The first time I celebrated my birthday in Brazil, my friends and I went out to a nearby restaurant. No sooner had we finished eating dinner, out of the corner of my eye, I saw about eight waiters and waitresses marching over to our table. They were led by a strongly built, full bosomed waitress who was holding a piece of cake – with a lit candle on top.
“Oh shit! They’re coming to our table!” I muttered under my breath, instantly realising what was about to happen.
Before I knew it all eight of them were crowded around us all, singing AT me. They had these huge, overly-enthusiastic grins plastered across their faces, the type that you only ever see when someone is singing the birthday song to you. Just seconds after they’d started singing, people on the nearby tables had put down their knives and forks to clap along too.
I had a situation.
I was also becoming very aware that had turned a deep shade of pink. I could feel the warmth rising in my cheeks and I really didn’t know what to do with myself.
To be fair, this isn’t something I can blame Brazilians for. I NEVER know what to do with myself during the birthday song! Are you supposed to continue looking at everyone with an enthusiastic grin on your face? Stare at the ground and wait until it’s all over!?! Aggressively stare at the cake?
As everyone sang, one of my friends (the one who would later confess he’d tipped the staff off that it was my birthday) seemed to be reveling in my discomfort.
About 15 seconds later I had a feeling that the end was near, so I moved my face a little closer to the cake, ready to blow out the candle. But just as I was about to take a breath something unexpected happened. The waiters and waitresses began to sing another birthday song.
That’s right. Here in Brazil there the birthday song usually has two parts!
É pique, é pique
É pique, é pique, é pique, é pique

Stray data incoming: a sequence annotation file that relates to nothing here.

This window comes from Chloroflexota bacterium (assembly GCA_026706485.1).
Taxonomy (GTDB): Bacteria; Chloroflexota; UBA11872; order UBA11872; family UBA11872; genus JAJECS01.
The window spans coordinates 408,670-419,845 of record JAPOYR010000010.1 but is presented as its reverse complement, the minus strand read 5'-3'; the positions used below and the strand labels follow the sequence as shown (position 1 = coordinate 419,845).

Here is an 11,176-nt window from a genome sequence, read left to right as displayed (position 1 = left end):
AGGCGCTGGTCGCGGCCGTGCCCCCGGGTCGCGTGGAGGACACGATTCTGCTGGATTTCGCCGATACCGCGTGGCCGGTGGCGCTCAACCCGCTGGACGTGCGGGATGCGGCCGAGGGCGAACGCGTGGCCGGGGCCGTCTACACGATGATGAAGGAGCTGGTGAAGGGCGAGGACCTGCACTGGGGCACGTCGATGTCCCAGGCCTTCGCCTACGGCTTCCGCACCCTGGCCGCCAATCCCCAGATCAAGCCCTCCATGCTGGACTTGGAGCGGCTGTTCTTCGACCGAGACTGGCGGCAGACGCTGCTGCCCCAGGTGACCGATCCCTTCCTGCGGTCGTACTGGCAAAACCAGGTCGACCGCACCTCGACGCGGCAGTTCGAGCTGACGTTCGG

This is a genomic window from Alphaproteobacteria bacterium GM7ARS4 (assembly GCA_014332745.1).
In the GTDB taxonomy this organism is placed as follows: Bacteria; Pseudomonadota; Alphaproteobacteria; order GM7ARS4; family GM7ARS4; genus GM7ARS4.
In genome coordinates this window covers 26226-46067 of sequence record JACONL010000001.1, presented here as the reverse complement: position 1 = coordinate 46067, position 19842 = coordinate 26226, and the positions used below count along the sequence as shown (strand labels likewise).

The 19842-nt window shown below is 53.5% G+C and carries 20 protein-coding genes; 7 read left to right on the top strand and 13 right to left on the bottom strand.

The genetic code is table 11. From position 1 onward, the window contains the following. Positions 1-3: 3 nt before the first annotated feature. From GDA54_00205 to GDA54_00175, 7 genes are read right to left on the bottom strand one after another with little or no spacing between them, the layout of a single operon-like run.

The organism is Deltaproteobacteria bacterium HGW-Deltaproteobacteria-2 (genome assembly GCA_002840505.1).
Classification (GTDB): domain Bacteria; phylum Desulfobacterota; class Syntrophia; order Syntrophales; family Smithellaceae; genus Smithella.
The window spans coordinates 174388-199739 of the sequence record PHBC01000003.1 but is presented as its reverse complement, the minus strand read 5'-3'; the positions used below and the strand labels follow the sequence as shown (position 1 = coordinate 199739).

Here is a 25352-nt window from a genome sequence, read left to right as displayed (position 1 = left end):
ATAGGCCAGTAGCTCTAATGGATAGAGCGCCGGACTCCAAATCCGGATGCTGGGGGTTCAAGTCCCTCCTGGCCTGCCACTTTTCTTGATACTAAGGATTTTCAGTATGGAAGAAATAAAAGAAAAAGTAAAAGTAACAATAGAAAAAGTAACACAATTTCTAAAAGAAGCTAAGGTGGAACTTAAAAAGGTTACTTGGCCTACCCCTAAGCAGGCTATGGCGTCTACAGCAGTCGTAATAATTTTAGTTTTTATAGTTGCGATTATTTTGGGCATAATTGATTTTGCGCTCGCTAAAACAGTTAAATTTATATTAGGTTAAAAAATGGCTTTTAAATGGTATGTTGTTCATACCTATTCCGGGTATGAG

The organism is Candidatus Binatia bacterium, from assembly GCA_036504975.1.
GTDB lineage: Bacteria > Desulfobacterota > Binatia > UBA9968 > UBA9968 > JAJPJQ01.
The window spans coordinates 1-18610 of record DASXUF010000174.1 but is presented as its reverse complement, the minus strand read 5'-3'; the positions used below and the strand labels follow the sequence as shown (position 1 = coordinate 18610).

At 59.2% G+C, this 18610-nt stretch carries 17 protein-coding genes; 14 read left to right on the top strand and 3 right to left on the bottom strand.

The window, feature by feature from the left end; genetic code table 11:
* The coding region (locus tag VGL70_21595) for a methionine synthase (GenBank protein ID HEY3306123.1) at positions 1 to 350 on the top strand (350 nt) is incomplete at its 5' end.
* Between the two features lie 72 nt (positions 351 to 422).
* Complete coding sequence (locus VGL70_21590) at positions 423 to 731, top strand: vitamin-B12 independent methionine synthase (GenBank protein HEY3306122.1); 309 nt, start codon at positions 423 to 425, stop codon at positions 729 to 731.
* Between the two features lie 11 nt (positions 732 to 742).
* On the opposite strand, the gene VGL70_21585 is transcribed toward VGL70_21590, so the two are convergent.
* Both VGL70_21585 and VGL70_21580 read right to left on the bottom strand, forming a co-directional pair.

“Oh God,” I said hurriedly to my friend, half joking – half concerned. “When does this song finish?”
I looked up at this group of restaurant workers, each of whom were still flamboyantly clapping their hands.
É hora, é hora
É hora, é hora, é hora
Eventually they then whooped at me enthusiastically, which I took as my cue to blow out the candle. As they walked away, I let out a huge sigh of relief.
“Did you like your birthday song?” my friend joked; picking up a fork to eat the slice of cake that I hadn’t yet invited him to eat.
I smiled and shot him a meaningful look, one that left him in little doubt that the answer was a definite no!’
Afterwards, I reflected that in the UK we don’t sing this song with nearly as much vigor and energy. Our version is admittedly much slower. This is something a Brazilian friend of mine discovered not long after she’d moved to Canada.
A Brazilian on the English speaking birthday song
“I’d gone to Canada to study English. After a only a week there I was at a birthday party in a restaurant and I’d gone with the other students on my course. So a few hours later one of the waitresses came out of the kitchen with a birthday cake. Naturally, I started clapping. I didn’t know the song in English at the time, but I assumed that I’d be clapping at the same speed I was used to in Brazil.
I was wrong.
As everyone started singing I started clapping, then some people looked round at me and frowned. Imagine how embarrassed I was when I realised that nobody else was clapping as quickly as I was! I was so confused. The way you guys sing the birthday song in English is a weird version of what we’re used to here!”
English Birthday Song vs. Brazilian Birthday Song
Having lived in Brazil for over six years and surrounded by its culture and habits for so long, I’m now in this weird position of looking back at things us Brits do through a new pair of eyes. Through distance and time, the birthday song i was so used to singing in England now just seems too slow. But having said that, the Brazilian one is a bit too long.
What can I conclude from all of this? Maybe that I’m a miserable bastard who will never be happy with either birthday song!
But hey, at least both English and Brazilian versions involve eating cake afterwards…now that is something I really can’t complain about!